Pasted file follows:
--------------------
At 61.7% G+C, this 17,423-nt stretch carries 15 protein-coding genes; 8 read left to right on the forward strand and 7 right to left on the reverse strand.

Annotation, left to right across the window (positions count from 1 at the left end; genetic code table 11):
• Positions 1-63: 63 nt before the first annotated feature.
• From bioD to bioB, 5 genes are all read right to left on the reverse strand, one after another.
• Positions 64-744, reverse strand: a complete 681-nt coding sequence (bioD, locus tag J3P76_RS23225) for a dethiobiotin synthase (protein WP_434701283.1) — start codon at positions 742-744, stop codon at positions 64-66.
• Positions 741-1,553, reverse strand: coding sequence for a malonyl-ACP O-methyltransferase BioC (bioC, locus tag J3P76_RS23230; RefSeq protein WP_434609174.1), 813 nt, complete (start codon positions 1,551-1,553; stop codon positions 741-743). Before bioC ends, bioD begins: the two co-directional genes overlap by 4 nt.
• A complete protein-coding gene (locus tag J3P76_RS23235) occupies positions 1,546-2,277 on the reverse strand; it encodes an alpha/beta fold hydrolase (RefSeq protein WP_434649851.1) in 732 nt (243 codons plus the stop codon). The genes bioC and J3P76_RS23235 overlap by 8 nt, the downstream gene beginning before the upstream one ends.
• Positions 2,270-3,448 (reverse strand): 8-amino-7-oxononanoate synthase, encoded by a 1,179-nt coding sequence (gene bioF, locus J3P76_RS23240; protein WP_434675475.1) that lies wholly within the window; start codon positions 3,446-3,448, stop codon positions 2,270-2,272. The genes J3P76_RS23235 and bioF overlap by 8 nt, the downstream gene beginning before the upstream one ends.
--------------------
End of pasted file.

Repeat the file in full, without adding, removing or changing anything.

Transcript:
At 61.7% G+C, this 17,423-nt stretch carries 15 protein-coding genes; 8 read left to right on the forward strand and 7 right to left on the reverse strand.

Annotation, left to right across the window (positions count from 1 at the left end; genetic code table 11):
• Positions 1-63: 63 nt before the first annotated feature.
• From bioD to bioB, 5 genes are all read right to left on the reverse strand, one after another.
• Positions 64-744, reverse strand: a complete 681-nt coding sequence (bioD, locus tag J3P76_RS23225) for a dethiobiotin synthase (protein WP_434701283.1) — start codon at positions 742-744, stop codon at positions 64-66.
• Positions 741-1,553, reverse strand: coding sequence for a malonyl-ACP O-methyltransferase BioC (bioC, locus tag J3P76_RS23230; RefSeq protein WP_434609174.1), 813 nt, complete (start codon positions 1,551-1,553; stop codon positions 741-743). Before bioC ends, bioD begins: the two co-directional genes overlap by 4 nt.
• A complete protein-coding gene (locus tag J3P76_RS23235) occupies positions 1,546-2,277 on the reverse strand; it encodes an alpha/beta fold hydrolase (RefSeq protein WP_434649851.1) in 732 nt (243 codons plus the stop codon). The genes bioC and J3P76_RS23235 overlap by 8 nt, the downstream gene beginning before the upstream one ends.
• Positions 2,270-3,448 (reverse strand): 8-amino-7-oxononanoate synthase, encoded by a 1,179-nt coding sequence (gene bioF, locus J3P76_RS23240; protein WP_434675475.1) that lies wholly within the window; start codon positions 3,446-3,448, stop codon positions 2,270-2,272. The genes J3P76_RS23235 and bioF overlap by 8 nt, the downstream gene beginning before the upstream one ends.